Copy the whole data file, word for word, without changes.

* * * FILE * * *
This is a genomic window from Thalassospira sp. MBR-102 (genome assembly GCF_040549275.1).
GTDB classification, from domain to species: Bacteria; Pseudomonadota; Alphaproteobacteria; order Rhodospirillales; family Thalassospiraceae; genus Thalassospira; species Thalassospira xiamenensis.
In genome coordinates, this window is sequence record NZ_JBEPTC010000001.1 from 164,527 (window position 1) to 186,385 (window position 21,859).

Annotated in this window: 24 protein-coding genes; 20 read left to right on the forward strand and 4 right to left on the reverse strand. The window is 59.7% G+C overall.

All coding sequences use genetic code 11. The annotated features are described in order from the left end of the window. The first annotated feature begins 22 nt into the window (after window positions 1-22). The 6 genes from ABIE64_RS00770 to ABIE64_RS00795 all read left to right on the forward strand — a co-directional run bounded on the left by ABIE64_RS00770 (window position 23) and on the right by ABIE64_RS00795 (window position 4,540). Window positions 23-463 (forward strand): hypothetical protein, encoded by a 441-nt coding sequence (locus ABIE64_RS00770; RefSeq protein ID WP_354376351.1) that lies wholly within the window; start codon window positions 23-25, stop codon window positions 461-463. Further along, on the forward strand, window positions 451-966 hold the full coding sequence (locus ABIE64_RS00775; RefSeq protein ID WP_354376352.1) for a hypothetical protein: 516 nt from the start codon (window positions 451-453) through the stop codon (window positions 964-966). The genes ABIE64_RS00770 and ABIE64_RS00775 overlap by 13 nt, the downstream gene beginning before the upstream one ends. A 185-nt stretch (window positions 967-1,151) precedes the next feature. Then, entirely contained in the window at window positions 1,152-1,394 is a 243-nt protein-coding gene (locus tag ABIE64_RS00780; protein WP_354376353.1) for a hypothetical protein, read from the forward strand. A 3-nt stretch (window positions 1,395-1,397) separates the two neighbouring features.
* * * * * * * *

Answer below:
This is a genomic window from Thalassospira sp. MBR-102 (genome assembly GCF_040549275.1).
GTDB classification, from domain to species: Bacteria; Pseudomonadota; Alphaproteobacteria; order Rhodospirillales; family Thalassospiraceae; genus Thalassospira; species Thalassospira xiamenensis.
In genome coordinates, this window is sequence record NZ_JBEPTC010000001.1 from 164,527 (window position 1) to 186,385 (window position 21,859).

Annotated in this window: 24 protein-coding genes; 20 read left to right on the forward strand and 4 right to left on the reverse strand. The window is 59.7% G+C overall.

All coding sequences use genetic code 11. The annotated features are described in order from the left end of the window. The first annotated feature begins 22 nt into the window (after window positions 1-22). The 6 genes from ABIE64_RS00770 to ABIE64_RS00795 all read left to right on the forward strand — a co-directional run bounded on the left by ABIE64_RS00770 (window position 23) and on the right by ABIE64_RS00795 (window position 4,540). Window positions 23-463 (forward strand): hypothetical protein, encoded by a 441-nt coding sequence (locus ABIE64_RS00770; RefSeq protein ID WP_354376351.1) that lies wholly within the window; start codon window positions 23-25, stop codon window positions 461-463. Further along, on the forward strand, window positions 451-966 hold the full coding sequence (locus ABIE64_RS00775; RefSeq protein ID WP_354376352.1) for a hypothetical protein: 516 nt from the start codon (window positions 451-453) through the stop codon (window positions 964-966). The genes ABIE64_RS00770 and ABIE64_RS00775 overlap by 13 nt, the downstream gene beginning before the upstream one ends. A 185-nt stretch (window positions 967-1,151) precedes the next feature. Then, entirely contained in the window at window positions 1,152-1,394 is a 243-nt protein-coding gene (locus tag ABIE64_RS00780; protein WP_354376353.1) for a hypothetical protein, read from the forward strand. A 3-nt stretch (window positions 1,395-1,397) separates the two neighbouring features.